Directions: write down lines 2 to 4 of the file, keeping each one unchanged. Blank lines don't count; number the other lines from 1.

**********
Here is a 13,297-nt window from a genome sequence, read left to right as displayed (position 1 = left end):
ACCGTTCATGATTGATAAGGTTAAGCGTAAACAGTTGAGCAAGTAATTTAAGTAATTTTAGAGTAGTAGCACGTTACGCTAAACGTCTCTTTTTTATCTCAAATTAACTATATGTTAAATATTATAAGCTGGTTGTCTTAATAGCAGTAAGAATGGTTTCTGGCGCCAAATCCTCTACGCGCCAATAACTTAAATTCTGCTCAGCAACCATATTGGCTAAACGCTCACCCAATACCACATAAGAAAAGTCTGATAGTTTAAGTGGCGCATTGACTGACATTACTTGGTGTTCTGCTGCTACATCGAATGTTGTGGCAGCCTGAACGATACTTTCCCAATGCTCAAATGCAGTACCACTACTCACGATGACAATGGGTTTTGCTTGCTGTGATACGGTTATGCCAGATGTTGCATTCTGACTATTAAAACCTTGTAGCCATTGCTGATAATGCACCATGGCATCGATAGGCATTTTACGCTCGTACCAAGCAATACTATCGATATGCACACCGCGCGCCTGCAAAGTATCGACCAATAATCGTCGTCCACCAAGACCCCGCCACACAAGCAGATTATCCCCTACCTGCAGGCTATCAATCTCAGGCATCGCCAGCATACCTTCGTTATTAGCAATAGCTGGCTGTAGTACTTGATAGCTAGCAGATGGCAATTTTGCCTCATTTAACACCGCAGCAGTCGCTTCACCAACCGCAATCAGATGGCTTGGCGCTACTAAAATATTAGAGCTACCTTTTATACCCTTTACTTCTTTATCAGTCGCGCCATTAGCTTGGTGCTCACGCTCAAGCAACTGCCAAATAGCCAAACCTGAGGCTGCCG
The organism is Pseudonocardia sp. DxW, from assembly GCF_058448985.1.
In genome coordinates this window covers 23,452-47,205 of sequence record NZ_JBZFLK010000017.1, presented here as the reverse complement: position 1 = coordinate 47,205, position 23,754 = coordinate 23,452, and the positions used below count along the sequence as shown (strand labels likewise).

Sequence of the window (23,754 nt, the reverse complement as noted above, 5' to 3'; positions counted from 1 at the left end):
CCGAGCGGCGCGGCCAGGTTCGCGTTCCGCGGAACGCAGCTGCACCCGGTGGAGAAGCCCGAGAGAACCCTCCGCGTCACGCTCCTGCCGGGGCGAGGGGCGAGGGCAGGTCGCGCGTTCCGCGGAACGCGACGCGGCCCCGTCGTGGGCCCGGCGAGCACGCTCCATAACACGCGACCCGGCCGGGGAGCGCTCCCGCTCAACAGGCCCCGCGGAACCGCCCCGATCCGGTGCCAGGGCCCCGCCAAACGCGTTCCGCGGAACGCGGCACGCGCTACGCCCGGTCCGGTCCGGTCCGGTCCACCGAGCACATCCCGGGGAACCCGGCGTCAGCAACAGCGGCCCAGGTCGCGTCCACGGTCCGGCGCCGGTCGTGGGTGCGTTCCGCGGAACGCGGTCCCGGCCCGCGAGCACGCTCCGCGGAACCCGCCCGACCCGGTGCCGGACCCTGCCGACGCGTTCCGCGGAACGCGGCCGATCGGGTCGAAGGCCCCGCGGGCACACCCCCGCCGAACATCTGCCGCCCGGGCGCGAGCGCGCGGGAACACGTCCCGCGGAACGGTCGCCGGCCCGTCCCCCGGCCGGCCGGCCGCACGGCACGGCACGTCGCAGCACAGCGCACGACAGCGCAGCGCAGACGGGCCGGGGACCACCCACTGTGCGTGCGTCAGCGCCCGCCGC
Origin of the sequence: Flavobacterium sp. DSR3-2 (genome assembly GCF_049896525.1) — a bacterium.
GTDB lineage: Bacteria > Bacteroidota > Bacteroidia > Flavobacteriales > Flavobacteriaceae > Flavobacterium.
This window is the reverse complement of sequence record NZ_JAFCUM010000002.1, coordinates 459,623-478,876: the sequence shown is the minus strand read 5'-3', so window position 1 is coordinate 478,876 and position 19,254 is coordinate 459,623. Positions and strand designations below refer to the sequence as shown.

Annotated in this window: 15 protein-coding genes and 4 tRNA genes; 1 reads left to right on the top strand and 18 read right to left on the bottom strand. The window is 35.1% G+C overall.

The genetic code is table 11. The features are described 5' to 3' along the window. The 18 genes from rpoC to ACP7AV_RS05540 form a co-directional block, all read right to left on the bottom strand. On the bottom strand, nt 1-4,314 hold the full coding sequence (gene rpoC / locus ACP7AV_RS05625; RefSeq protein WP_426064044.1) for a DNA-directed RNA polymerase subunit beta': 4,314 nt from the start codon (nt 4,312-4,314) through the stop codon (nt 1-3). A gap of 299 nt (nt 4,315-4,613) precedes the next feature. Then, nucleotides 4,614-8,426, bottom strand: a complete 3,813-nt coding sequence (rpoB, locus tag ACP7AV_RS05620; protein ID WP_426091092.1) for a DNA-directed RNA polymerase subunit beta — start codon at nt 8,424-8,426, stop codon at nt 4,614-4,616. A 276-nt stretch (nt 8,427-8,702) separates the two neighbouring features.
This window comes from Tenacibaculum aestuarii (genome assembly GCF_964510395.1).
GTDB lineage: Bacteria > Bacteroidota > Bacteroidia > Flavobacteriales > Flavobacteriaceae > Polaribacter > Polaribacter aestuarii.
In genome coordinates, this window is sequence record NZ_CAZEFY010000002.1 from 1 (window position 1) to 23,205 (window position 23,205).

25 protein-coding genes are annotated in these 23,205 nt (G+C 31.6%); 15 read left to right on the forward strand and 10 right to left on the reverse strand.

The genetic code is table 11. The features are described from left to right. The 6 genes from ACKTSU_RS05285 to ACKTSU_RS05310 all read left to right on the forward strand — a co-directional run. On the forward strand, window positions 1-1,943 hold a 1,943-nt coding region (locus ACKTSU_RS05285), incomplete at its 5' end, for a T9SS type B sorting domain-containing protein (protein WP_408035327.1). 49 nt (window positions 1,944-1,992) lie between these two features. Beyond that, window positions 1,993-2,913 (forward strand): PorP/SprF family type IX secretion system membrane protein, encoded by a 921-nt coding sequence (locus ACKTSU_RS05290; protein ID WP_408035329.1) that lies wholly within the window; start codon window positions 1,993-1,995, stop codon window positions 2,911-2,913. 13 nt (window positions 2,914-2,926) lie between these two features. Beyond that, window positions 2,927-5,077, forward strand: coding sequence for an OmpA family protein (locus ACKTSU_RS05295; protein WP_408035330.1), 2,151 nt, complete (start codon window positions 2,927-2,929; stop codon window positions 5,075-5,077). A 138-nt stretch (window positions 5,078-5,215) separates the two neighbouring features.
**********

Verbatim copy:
ACCGTTCATGATTGATAAGGTTAAGCGTAAACAGTTGAGCAAGTAATTTAAGTAATTTTAGAGTAGTAGCACGTTACGCTAAACGTCTCTTTTTTATCTCAAATTAACTATATGTTAAATATTATAAGCTGGTTGTCTTAATAGCAGTAAGAATGGTTTCTGGCGCCAAATCCTCTACGCGCCAATAACTTAAATTCTGCTCAGCAACCATATTGGCTAAACGCTCACCCAATACCACATAAGAAAAGTCTGATAGTTTAAGTGGCGCATTGACTGACATTACTTGGTGTTCTGCTGCTACATCGAATGTTGTGGCAGCCTGAACGATACTTTCCCAATGCTCAAATGCAGTACCACTACTCACGATGACAATGGGTTTTGCTTGCTGTGATACGGTTATGCCAGATGTTGCATTCTGACTATTAAAACCTTGTAGCCATTGCTGATAATGCACCATGGCATCGATAGGCATTTTACGCTCGTACCAAGCAATACTATCGATATGCACACCGCGCGCCTGCAAAGTATCGACCAATAATCGTCGTCCACCAAGACCCCGCCACACAAGCAGATTATCCCCTACCTGCAGGCTATCAATCTCAGGCATCGCCAGCATACCTTCGTTATTAGCAATAGCTGGCTGTAGTACTTGATAGCTAGCAGATGGCAATTTTGCCTCATTTAACACCGCAGCAGTCGCTTCACCAACCGCAATCAGATGGCTTGGCGCTACTAAAATATTAGAGCTACCTTTTATACCCTTTACTTCTTTATCAGTCGCGCCATTAGCTTGGTGCTCACGCTCAAGCAACTGCCAAATAGCCAAACCTGAGGCTGCCG
The organism is Pseudonocardia sp. DxW, from assembly GCF_058448985.1.
In genome coordinates this window covers 23,452-47,205 of sequence record NZ_JBZFLK010000017.1, presented here as the reverse complement: position 1 = coordinate 47,205, position 23,754 = coordinate 23,452, and the positions used below count along the sequence as shown (strand labels likewise).